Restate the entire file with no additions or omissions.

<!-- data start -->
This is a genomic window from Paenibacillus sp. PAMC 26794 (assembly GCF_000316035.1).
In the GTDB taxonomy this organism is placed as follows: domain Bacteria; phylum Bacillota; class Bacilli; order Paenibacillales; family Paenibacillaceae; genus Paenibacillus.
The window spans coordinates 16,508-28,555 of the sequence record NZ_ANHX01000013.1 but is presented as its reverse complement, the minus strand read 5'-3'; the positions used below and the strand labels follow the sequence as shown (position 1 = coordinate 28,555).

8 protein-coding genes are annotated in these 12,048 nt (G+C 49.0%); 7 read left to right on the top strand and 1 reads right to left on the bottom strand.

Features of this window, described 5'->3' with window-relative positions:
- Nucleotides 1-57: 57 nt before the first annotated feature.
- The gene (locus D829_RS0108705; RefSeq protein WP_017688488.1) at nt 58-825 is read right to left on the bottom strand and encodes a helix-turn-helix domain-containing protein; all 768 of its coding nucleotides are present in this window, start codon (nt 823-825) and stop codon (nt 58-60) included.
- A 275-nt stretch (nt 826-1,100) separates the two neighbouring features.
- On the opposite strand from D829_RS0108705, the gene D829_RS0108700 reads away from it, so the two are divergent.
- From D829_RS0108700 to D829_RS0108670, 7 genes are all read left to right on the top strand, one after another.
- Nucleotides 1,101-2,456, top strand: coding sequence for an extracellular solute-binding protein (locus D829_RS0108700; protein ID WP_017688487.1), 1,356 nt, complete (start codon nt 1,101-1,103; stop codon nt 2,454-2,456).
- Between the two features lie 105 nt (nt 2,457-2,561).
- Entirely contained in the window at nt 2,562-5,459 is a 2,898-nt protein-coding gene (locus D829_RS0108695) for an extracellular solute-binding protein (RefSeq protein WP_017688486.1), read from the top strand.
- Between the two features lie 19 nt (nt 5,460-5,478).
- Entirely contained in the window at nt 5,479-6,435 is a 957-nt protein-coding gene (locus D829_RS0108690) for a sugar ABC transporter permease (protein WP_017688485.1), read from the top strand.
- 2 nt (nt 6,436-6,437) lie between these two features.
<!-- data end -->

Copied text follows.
This is a genomic window from Paenibacillus sp. PAMC 26794 (assembly GCF_000316035.1).
In the GTDB taxonomy this organism is placed as follows: domain Bacteria; phylum Bacillota; class Bacilli; order Paenibacillales; family Paenibacillaceae; genus Paenibacillus.
The window spans coordinates 16,508-28,555 of the sequence record NZ_ANHX01000013.1 but is presented as its reverse complement, the minus strand read 5'-3'; the positions used below and the strand labels follow the sequence as shown (position 1 = coordinate 28,555).

8 protein-coding genes are annotated in these 12,048 nt (G+C 49.0%); 7 read left to right on the top strand and 1 reads right to left on the bottom strand.

Features of this window, described 5'->3' with window-relative positions:
- Nucleotides 1-57: 57 nt before the first annotated feature.
- The gene (locus D829_RS0108705; RefSeq protein WP_017688488.1) at nt 58-825 is read right to left on the bottom strand and encodes a helix-turn-helix domain-containing protein; all 768 of its coding nucleotides are present in this window, start codon (nt 823-825) and stop codon (nt 58-60) included.
- A 275-nt stretch (nt 826-1,100) separates the two neighbouring features.
- On the opposite strand from D829_RS0108705, the gene D829_RS0108700 reads away from it, so the two are divergent.
- From D829_RS0108700 to D829_RS0108670, 7 genes are all read left to right on the top strand, one after another.
- Nucleotides 1,101-2,456, top strand: coding sequence for an extracellular solute-binding protein (locus D829_RS0108700; protein ID WP_017688487.1), 1,356 nt, complete (start codon nt 1,101-1,103; stop codon nt 2,454-2,456).
- Between the two features lie 105 nt (nt 2,457-2,561).
- Entirely contained in the window at nt 2,562-5,459 is a 2,898-nt protein-coding gene (locus D829_RS0108695) for an extracellular solute-binding protein (RefSeq protein WP_017688486.1), read from the top strand.
- Between the two features lie 19 nt (nt 5,460-5,478).
- Entirely contained in the window at nt 5,479-6,435 is a 957-nt protein-coding gene (locus D829_RS0108690) for a sugar ABC transporter permease (protein WP_017688485.1), read from the top strand.
- 2 nt (nt 6,436-6,437) lie between these two features.